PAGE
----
Posted by borderglider on August 13, 2008
I had a small tragedy this week when a newly created hive of bees was overwhelmed by a wasp attack:every single bee was killed, all the eggs and larvae were eaten and all the honey was stolen by the wasps. The hive had been created as a nucleus with a couple of thousand young bees – which were given a queen-cell. All went well and I was pleased to find the new queen had mated and produced two sizeable patches of brood.
I saw the hive last weekend and all was well – though there were some wasps around. When I went to inspect this weekend I found a large pile of dead bees on the mesh floor – no living bees in the hive at all. There were a few dead wasps as well. The most striking thing was the hundreds of bee-wings scattered on the varroa inspection tray – and on closer examination I could see legs, heads, thoraxes by the hundreds.
- wasps and bees lie among hundreds of dis-membered bee wings
I did not realise that wasps physically dis-member bees – biting off wings, legs and heads; possibly they do this to carry away the bee’s abdomens which they may use to feed their own larvae. Wasps are predators of other insects and feed their own young on insect prey. In return their own larvae excrete a sugar-rich fluid which the adult wasps feed on.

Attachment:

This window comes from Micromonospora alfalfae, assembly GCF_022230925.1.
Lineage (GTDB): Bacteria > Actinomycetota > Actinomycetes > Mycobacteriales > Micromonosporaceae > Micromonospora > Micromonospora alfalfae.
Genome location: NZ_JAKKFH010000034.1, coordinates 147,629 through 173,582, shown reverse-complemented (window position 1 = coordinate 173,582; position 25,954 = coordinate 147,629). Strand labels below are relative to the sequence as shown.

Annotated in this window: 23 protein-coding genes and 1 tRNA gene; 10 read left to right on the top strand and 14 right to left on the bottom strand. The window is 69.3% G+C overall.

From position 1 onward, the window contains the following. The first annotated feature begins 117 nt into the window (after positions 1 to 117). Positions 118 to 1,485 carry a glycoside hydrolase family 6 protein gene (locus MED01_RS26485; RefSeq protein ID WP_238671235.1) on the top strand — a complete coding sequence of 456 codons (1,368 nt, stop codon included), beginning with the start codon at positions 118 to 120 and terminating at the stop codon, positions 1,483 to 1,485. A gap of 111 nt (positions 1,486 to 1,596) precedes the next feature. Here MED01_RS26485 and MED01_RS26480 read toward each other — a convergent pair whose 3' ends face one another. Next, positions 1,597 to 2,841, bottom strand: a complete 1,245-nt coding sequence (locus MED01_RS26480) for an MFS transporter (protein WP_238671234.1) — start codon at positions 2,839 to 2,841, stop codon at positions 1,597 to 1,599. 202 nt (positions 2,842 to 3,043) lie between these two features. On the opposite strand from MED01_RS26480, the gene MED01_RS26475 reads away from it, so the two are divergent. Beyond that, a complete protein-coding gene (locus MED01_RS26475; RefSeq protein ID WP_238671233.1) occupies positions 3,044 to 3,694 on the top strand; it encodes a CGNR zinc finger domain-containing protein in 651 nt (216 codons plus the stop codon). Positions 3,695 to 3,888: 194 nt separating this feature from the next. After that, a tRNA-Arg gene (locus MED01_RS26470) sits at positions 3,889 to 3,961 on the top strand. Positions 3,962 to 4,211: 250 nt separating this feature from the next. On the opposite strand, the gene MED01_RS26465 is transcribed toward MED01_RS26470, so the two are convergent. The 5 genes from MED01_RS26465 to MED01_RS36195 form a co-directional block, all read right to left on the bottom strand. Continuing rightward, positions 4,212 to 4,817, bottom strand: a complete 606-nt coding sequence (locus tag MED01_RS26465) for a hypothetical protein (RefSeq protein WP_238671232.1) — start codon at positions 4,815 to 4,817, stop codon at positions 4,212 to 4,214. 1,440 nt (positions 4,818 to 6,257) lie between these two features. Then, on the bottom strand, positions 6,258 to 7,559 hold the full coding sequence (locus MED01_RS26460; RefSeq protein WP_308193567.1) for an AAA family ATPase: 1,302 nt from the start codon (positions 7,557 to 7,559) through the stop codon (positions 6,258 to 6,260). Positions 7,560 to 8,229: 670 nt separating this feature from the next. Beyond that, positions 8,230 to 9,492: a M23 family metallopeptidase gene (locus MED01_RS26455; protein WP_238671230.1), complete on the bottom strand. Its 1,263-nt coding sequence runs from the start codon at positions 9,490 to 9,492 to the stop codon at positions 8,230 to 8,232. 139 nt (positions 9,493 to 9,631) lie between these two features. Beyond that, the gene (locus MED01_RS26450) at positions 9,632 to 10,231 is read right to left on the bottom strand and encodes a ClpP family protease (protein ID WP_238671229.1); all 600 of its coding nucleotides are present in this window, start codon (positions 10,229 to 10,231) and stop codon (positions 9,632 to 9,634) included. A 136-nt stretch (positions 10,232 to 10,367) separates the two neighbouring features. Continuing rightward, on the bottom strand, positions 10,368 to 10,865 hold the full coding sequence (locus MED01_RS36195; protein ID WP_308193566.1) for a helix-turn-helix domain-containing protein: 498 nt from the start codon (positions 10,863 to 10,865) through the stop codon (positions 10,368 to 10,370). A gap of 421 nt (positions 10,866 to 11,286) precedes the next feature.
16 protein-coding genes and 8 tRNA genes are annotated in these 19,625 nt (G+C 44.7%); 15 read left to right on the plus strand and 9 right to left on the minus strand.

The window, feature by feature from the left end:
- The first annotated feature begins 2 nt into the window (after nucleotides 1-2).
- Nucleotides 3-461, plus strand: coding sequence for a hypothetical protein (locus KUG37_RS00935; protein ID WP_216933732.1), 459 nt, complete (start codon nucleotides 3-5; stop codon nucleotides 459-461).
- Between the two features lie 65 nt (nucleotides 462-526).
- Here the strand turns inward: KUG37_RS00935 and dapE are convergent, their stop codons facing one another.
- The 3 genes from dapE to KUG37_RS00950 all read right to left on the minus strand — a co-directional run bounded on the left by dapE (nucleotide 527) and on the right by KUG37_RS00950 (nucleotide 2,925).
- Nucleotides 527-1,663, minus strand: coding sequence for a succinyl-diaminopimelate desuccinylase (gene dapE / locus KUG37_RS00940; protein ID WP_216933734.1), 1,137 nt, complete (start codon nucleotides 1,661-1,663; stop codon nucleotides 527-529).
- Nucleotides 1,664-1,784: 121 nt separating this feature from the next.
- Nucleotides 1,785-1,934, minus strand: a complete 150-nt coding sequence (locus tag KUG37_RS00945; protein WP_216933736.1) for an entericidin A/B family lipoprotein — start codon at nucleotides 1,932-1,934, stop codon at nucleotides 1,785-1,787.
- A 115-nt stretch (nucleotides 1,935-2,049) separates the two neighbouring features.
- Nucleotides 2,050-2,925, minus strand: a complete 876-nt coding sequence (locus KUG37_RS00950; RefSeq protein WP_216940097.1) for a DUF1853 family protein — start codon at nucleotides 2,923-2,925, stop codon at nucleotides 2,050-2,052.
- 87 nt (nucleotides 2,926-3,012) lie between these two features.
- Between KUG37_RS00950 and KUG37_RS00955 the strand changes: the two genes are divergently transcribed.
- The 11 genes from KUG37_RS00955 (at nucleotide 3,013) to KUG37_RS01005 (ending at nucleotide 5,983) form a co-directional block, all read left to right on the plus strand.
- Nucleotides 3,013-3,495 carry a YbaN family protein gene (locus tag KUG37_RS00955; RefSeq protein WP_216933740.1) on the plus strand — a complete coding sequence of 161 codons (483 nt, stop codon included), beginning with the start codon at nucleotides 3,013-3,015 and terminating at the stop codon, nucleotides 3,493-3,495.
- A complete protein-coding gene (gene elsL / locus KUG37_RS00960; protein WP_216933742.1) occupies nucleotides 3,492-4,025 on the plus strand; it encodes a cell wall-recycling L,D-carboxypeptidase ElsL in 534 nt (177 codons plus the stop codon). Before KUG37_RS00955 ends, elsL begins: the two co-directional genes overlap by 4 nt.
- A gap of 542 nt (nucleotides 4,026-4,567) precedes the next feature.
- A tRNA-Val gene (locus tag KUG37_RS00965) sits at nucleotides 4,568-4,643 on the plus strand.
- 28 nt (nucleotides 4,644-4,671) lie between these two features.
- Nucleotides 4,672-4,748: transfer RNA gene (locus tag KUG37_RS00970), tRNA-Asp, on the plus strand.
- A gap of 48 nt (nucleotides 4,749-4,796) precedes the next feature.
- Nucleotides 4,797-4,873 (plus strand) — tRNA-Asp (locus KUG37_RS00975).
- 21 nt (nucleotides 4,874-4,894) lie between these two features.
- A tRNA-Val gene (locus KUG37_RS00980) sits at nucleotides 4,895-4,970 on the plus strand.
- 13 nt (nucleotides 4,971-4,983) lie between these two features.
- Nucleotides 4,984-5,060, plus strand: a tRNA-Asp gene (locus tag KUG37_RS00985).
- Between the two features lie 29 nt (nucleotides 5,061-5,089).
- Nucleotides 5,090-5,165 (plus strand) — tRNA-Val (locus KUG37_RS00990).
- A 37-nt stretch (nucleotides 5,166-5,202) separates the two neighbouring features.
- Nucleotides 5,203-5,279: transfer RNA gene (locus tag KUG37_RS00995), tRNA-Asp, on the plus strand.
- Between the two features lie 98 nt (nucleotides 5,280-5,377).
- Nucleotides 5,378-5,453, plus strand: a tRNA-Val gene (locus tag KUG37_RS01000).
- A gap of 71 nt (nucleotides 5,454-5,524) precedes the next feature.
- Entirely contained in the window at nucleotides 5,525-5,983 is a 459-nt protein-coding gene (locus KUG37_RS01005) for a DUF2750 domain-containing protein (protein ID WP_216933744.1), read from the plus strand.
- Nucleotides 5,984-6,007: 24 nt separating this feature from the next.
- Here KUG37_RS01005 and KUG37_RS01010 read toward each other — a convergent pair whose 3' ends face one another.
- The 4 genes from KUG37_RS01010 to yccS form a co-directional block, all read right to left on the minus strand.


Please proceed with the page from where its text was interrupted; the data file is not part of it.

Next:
- Wasps and bees lie among hundreds of dis-membered bee wings
DIY WASP TRAPS
I made 6 new wasp traps today and placed them in a ‘cordon sanitaire’ around the hives; there were dozens of wasps inside the traps within 15 minutes – so the local wasp population is evidently really high this year.
I have created a web page showing how to make wasp traps out of 2 litre plastic milk containers – at zero cost in less than 5 minutes. To download the design for the wasp trap please click below:
Posted in BEEKEEPING, Pests and Diseases | Tagged: Add new tag, beehives, BEEKEEPING, Bees, honeybees, pests, wasp-traps, wasps | 3 Comments »
Posted by borderglider on May 13, 2008
May is the month when male drones start to emerge from the cells in which they have metamorphosed from fat white larvae into flying male bees. Note the size of the drone’s eyes in the photo below – each eye forms almost a hemisphere around the head – similar to a dragonfly. It is thought that the drone needs such amazing eyesight in order to find and mate with the Queen on her mating flight – which may happen several hundred feet in the air and up to three miles from the hive.
Drones Emerging from their Cells
“Hello World! Why Am I Here? What Is My Purpose?”
A Worker Bee Cuts Her Way out of Her Cell
A young worker cuts her way from her cell to join her sisters in the duties of the hive. All of the capped cells around her contain young workers about to emerge after matamorphosis; these will probably emerge within the next 24 hours since this patch of eggs will all have been laid by the Queen at the same time – up to 2,000 a day at this time of year.
Posted in BEEKEEPING | Tagged: Add new tag, Apiculture, BEEKEEPING, Bees, CCD, honey, pesticides | 1 Comment »